Rewilding is always a local affair. Perhaps the most important part of rewilding is weaving one’s self and one’s family back into a relationship with a particular landscape. Bioregionalism is one part of that, but to truly rewild takes an even more local focus than that. For our tribe, the Clarion River valley is already multi-generational sacred ground. It’s where the ashes of Jason and Michael’s grandfather can be found, it’s where you’ll find their grandmother’s heart, and for Jason and Giuli, it’s where they first found each other. To trace all the ties that bind the soil of this place to our family would take too much time and delve into far too much personal material, but suffice to say, when rewilding, it’s best not to presume to pick a land to become native to, but to listen to which land calls you.
About the Clarion River
The Clarion is formed at Johnsonburg in central Elk County, Pennsylvania by the confluence of its East and West Branches. The East Branch, approximately 15 miles long, rises in northeastern Elk County and flows southwest through East Branch Clarion River Lake to the join the West Branch. The river flows generally WSW across western Pennsylvania in a tight meandering course past Ridgway and Clarion. It joins the Allegheny from the east in eastern Clarion County approximately 5 miles south of Emlenton.
Before 1817, the Clarion River was more commonly called “Tobeco,” likely a corruption of Tuppeek-hanne, meaning “the alder stream.” Even then, the river ran a deep brown from the many alder trees that seeped tannin into it. Settlers called it the Toby Stream, or Stump Creek (for the many tree stumps cleared for their bark to make tannin, and thus leather) as early as 1809. The name Clarion was given by surveyor Daniel Stanard in 1817, who said the water sounded like a distant clarion.
At the end of the nineteenth century and into the beginning of the twentieth century, much of what is now the Allegheny National Forest and surrounding areas were deforested, in part to make way for the oil boom that followed Edwin Drake’s discovery of oil near Titusville, Pennsylvania on August 27, 1859, but also for wood chemicals. Bark was in especially high demand for local tanneries that produced prodigious amounts of leather. This deforestation significantly degraded the watershed of the upper Allegheny in general, leading to floods downstream (particularly in Pittsburgh), and eventually to the declaration of the national forest in 1923, but in the case of the Clarion River, the pollution from the tanneries and later acid mine drainage from upstream near Clearfield also compounded the problem. The Clarion was an important part of the timber industry, allowing timber to be transported downstream to the Allegheny, then the Ohio, and ultimately the Mississippi. With all of this, the Clarion eventually became Pennsylvania’s most polluted waterway.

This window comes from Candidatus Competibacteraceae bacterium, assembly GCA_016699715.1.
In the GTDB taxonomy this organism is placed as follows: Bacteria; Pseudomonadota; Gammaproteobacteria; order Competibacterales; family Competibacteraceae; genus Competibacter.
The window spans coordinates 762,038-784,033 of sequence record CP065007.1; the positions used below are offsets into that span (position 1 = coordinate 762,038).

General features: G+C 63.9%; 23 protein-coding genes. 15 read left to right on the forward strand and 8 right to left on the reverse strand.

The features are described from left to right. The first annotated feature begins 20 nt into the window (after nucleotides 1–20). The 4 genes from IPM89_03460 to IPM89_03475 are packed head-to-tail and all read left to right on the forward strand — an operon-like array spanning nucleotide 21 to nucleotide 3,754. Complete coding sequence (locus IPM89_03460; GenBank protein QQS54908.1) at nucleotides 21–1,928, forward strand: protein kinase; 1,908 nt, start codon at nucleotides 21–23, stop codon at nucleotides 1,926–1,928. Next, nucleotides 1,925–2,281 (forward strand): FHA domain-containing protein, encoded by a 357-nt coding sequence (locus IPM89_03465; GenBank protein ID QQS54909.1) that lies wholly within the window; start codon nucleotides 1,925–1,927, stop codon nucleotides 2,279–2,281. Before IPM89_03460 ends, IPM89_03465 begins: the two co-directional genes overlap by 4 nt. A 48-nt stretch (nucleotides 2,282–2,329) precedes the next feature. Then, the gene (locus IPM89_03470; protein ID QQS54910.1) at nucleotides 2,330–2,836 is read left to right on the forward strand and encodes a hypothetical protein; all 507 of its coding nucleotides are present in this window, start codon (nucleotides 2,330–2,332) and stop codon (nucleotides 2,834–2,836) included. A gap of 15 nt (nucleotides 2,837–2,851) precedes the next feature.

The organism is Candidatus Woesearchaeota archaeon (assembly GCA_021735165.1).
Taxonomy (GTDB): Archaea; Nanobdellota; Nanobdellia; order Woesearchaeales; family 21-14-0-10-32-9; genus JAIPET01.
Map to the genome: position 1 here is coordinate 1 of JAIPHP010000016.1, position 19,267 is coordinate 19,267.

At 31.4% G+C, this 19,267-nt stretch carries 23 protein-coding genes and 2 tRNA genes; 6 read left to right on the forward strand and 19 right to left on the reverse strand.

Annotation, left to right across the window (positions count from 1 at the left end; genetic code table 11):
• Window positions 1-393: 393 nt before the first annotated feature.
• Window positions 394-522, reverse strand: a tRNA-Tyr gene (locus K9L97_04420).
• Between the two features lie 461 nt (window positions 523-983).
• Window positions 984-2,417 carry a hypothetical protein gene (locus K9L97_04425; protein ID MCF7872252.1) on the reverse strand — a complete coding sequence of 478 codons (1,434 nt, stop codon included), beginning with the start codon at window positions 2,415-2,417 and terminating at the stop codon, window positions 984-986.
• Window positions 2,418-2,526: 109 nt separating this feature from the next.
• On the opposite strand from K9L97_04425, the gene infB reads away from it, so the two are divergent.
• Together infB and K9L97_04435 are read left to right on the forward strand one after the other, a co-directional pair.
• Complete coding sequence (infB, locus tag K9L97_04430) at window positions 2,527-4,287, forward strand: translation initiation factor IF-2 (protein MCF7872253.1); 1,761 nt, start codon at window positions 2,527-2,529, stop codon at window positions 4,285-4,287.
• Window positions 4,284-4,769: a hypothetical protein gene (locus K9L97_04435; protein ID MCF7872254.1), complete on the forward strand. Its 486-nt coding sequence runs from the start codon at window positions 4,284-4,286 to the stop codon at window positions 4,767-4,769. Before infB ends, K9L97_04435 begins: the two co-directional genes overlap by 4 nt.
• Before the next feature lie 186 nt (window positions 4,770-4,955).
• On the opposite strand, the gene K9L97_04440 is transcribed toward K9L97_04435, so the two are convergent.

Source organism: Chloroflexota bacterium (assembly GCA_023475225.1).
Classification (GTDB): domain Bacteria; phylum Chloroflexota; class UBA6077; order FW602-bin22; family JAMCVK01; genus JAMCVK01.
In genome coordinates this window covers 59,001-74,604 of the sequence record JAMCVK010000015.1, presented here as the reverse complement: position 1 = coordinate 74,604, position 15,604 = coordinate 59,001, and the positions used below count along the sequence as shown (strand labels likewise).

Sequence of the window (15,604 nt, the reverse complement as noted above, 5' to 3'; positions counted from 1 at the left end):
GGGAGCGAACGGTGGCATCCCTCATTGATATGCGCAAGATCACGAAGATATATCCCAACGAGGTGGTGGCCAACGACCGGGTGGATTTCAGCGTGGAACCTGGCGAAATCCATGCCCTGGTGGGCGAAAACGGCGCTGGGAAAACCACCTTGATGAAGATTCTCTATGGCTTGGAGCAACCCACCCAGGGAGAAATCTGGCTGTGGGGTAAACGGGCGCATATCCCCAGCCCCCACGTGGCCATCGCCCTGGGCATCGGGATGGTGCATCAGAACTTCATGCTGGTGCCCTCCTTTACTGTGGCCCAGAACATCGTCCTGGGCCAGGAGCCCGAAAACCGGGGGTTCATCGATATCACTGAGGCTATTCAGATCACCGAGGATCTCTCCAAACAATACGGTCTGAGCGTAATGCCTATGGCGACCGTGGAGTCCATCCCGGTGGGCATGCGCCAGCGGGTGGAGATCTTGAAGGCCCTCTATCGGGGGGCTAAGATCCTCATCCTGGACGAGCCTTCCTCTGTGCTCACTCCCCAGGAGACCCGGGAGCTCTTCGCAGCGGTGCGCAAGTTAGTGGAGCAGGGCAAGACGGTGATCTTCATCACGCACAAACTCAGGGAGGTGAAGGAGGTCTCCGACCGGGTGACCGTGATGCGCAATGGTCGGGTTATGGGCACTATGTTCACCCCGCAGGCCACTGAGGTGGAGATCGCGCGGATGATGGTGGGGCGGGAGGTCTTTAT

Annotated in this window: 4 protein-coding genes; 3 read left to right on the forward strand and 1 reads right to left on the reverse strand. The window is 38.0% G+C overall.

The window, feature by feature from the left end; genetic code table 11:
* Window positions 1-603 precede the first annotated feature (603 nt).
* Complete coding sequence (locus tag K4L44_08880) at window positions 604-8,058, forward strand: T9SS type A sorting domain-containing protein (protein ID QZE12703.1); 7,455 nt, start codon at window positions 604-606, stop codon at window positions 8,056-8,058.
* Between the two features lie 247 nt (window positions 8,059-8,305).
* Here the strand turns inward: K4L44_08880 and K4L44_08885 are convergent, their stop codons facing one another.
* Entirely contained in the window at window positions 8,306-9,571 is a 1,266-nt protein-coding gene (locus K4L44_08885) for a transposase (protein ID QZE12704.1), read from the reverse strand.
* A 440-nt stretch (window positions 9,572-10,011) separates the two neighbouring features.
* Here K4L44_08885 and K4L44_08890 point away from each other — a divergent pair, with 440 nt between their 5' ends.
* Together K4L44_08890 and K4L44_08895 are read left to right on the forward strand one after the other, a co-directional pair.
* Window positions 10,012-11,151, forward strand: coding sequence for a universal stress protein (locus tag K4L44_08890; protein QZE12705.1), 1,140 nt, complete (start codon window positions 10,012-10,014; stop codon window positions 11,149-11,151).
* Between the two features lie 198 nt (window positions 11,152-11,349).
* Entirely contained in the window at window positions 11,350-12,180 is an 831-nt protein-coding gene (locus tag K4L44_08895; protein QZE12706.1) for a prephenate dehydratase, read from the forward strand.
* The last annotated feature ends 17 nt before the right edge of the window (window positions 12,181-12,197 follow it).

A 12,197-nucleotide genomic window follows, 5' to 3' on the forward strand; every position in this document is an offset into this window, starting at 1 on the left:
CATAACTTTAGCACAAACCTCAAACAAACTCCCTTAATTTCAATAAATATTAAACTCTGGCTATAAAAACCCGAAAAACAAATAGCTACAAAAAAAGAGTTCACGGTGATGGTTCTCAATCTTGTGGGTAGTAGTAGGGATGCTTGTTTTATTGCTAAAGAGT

The regrowth of the forest did much to help restore the Clarion River, as well as a major cleaning effort in the 1980s. Today, the river is used for fishing, canoeing, and other recreational activities, and runs through extensive wildlife and forest areas, including a 4,241 acre inventoried roadless area that has been proposed as a national wilderness area. In 1996, a 51.7 mile stretch of the Clarion River was designated a National Wild & Scenic River.
The Clarion River Wilderness
Proposed Acreage: 6,009
Current Status: Management Area 6.1
Townships: Ridgway, Spring Creek
Ranger District: Marienville
USGS Topographical Maps: Carman, Hallton, Portland Mills
Low Elevation: 1,300′
High Elevation: 1,850′
A Citizens’ Wilderness Proposal for Pennsylvania’s Allegheny National Forest suggested a new wilderness area along the Clarion, downstream from Ridgway. The Allegheny National Forest contains only 2% wilderness, far lower than the 11% average even for eastern national forests. The bitter irony of this plight in the very forest that Howard Zahniser, chief writer of the Wilderness Act, is a prime motivator for the Friends of Allegheny Wilderness. The proposal says:
The proposed Clarion River Wilderness lies entirely in Elk County near the town of Ridgway along a portion of the Clarion River that was designated a National Wild and Scenic River in 1996. The Forest Service has identified 4,241 acres within the proposed wilderness as an inventoried roadless area. The area is cloaked by a maturing second-growth forest cover that is closed and mostly non-coniferous, though there are fine specimens of white pine present and areas of hemlock cover. On the steep drop south to the Clarion River, dense thickets of rhododendron (Rhododendron spp.) and mountain laurel can be found.